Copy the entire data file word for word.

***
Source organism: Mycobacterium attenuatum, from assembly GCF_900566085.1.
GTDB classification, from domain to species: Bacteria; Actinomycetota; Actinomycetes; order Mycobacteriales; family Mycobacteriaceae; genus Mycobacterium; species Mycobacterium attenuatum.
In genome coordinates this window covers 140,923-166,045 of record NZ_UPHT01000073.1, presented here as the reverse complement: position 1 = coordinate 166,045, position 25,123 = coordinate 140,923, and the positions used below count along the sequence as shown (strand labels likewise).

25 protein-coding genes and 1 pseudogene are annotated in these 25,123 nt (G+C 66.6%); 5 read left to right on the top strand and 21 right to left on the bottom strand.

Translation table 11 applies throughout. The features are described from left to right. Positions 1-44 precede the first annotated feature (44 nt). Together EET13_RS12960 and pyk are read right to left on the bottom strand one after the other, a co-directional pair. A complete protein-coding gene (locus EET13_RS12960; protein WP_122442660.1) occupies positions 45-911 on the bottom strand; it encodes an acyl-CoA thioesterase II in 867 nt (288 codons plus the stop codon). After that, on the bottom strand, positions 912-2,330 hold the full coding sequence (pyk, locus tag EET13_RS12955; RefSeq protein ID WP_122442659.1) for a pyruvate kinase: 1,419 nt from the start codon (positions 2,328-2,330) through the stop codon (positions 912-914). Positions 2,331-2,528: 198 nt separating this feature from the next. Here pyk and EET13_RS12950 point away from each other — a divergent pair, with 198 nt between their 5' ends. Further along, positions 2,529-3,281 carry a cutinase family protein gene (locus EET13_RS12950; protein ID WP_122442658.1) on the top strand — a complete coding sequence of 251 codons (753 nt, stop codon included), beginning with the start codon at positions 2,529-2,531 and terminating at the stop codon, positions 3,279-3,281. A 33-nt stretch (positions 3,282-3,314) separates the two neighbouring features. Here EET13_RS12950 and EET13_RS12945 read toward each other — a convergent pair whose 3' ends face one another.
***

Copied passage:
Source organism: Mycobacterium attenuatum, from assembly GCF_900566085.1.
GTDB classification, from domain to species: Bacteria; Actinomycetota; Actinomycetes; order Mycobacteriales; family Mycobacteriaceae; genus Mycobacterium; species Mycobacterium attenuatum.
In genome coordinates this window covers 140,923-166,045 of record NZ_UPHT01000073.1, presented here as the reverse complement: position 1 = coordinate 166,045, position 25,123 = coordinate 140,923, and the positions used below count along the sequence as shown (strand labels likewise).

25 protein-coding genes and 1 pseudogene are annotated in these 25,123 nt (G+C 66.6%); 5 read left to right on the top strand and 21 right to left on the bottom strand.

Translation table 11 applies throughout. The features are described from left to right. Positions 1-44 precede the first annotated feature (44 nt). Together EET13_RS12960 and pyk are read right to left on the bottom strand one after the other, a co-directional pair. A complete protein-coding gene (locus EET13_RS12960; protein WP_122442660.1) occupies positions 45-911 on the bottom strand; it encodes an acyl-CoA thioesterase II in 867 nt (288 codons plus the stop codon). After that, on the bottom strand, positions 912-2,330 hold the full coding sequence (pyk, locus tag EET13_RS12955; RefSeq protein ID WP_122442659.1) for a pyruvate kinase: 1,419 nt from the start codon (positions 2,328-2,330) through the stop codon (positions 912-914). Positions 2,331-2,528: 198 nt separating this feature from the next. Here pyk and EET13_RS12950 point away from each other — a divergent pair, with 198 nt between their 5' ends. Further along, positions 2,529-3,281 carry a cutinase family protein gene (locus EET13_RS12950; protein ID WP_122442658.1) on the top strand — a complete coding sequence of 251 codons (753 nt, stop codon included), beginning with the start codon at positions 2,529-2,531 and terminating at the stop codon, positions 3,279-3,281. A 33-nt stretch (positions 3,282-3,314) separates the two neighbouring features. Here EET13_RS12950 and EET13_RS12945 read toward each other — a convergent pair whose 3' ends face one another.